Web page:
Who can become a member? Anyone over the age of 12 who based in Lincolnshire or its surrounding areas can be a member of LPFT. Restrictions to membership are outlined under section 11 of the Trust Constitution To become a member you'll need to complete a membership application form. How much does membership cost? Membership is completely free and there are no subscriptions or hidden charges. I have no experience of mental health problems, am I still okay to become a member?
Although you may have no experience of these services, statistically, you are just as likely to know someone who has received treatment from mental health services. We actively encourage all individuals to talk openly about mental health and support society in breaking any stigma and discrimination surrounding this.
Does the Trust solely focus on services for mental health? The Trust provides a range of specialist services from support for people with learning disabilities and their families, to rehabilitation, to psychological therapies. The list of our services is very comprehensive. Will my details be given to others? No, the information you provide is solely for use by us and will remain confidential.
All membership data is managed in accordance with the General Data Protection Regulation GDPR Act and will not be given to third parties or used for marketing purposes.
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We are seeking three individuals to join our board, to bring support and constructive challenge, and help lead the strategic direction of the Trust. Being a non-executive director is demanding, but very rewarding. You have the chance to join a highly capable board that prides itself on keeping patients at the heart of its decisions. The NHS continues to face challenges and we are no exception to these pressures. However, with focussed hard work on doing the very best we can for our patients and making the very best use of our resources, I am confident we will continue to lead a vibrant and successful Trust.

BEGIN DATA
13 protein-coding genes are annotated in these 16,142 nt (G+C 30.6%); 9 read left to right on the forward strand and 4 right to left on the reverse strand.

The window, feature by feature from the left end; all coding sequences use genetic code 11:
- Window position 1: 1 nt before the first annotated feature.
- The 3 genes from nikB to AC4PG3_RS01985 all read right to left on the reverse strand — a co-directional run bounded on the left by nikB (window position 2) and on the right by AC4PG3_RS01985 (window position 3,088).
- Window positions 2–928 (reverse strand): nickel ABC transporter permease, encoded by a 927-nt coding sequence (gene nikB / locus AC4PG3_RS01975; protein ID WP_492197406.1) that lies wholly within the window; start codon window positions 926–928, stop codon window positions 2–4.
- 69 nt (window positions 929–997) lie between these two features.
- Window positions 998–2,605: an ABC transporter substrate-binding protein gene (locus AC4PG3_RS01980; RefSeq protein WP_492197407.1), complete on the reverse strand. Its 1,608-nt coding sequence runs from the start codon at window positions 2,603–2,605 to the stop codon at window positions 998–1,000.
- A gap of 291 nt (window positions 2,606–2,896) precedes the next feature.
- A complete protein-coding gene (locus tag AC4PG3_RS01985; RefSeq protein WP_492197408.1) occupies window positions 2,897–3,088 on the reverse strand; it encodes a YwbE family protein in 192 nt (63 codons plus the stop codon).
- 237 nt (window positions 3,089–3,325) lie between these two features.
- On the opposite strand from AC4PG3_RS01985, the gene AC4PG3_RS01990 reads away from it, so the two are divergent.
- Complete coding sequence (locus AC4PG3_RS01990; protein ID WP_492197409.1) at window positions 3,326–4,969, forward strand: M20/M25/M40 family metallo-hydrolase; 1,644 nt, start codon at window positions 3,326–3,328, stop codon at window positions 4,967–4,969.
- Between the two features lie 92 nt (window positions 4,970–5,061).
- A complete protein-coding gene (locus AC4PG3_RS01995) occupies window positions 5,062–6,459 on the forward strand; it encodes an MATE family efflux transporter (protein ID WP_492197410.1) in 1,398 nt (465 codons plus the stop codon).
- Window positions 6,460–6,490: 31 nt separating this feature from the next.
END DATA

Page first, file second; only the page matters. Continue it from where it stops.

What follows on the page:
This is an exciting time to join our organisation. Anyone interested in applying can download an information pack via the Trust website by visiting www. Acknowledgements None Funding To P. Contributor Information B. References 1. Cellular physiology and clinical manifestations of fascicular arrhythmias in Normal hearts. Aiba T, Tomaselli G. Electrical remodeling in dyssynchrony and resynchronization.
J Cardiovasc Transl Res. Arrhythmogenic ion-channel remodeling in the heart: Heart failure, myocardial infarction, and atrial fibrillation. Physiol Rev. Poelzing S, Rosenbaum DS. Altered connexin43 expression produces arrhythmia substrate in heart failure. Electrophysiologic changes in heart failure: Focus on pacemaker channels. Can J Physiol Pharmacol. Ionic remodeling of cardiac purkinje cells by congestive heart failure.
Calcium and arrhythmogenesis. Aronson RS. Afterpotentials and triggered activity in hypertrophied myocardium from rats with renal hypertension. Circ Res. Triggered activity and automaticity in ventricular trabeculae of failing human and rabbit hearts. Cardiovasc Res. Congestive heart failure after myocardial infarction in the rat: Cardiac force and spontaneous sarcomere activity. Ann N Y Acad Sci.
Distinct patterns of calcium transients during early and delayed afterdepolarizations induced by isoproterenol in ventricular myocytes. Reentrant and nonreentrant mechanisms contribute to arrhythmogenesis during early myocardial ischemia: Results using three-dimensional mapping. Mechanisms underlying spontaneous and induced ventricular arrhythmias in patients with idiopathic dilated cardiomyopathy.
Reentrant and focal mechanisms underlying ventricular tachycardia in the human heart. Electrophysiological mechanisms of ventricular arrhythmias resulting from myocardial ischemia and infarction. Basis for ventricular arrhythmias accompanying myocardial infarction: Alterations in electrical activity of ventricular muscle and purkinje fibers after coronary artery occlusion. Arch Intern Med. Transient outward currents in subendocardial purkinje myocytes surviving in the infarcted heart.
J Cardiovasc Electrophysiol. Ankyrin-G participates in INa remodeling in myocytes from the border zones of infarcted canine heart. Reduced calcium currents in subendocardial purkinje myocytes that survive in the and hour infarcted heart. Circ Arrhythm Electrophysiol. Spontaneous and induced cardiac arrhythmias in subendocardial purkinje fibers surviving extensive myocardial infarction in dogs.
Heterogeneous gap junction remodeling in reentrant circuits in the epicardial border zone of the healing canine infarct. Cabo C, Boyden PA. Heterogeneous gap junction remodeling stabilizes reentrant circuits in the epicardial border zone of the healing canine infarct: A computational study. Long-term electrophysiological abnormalities resulting from experimental myocardial infarction in cats.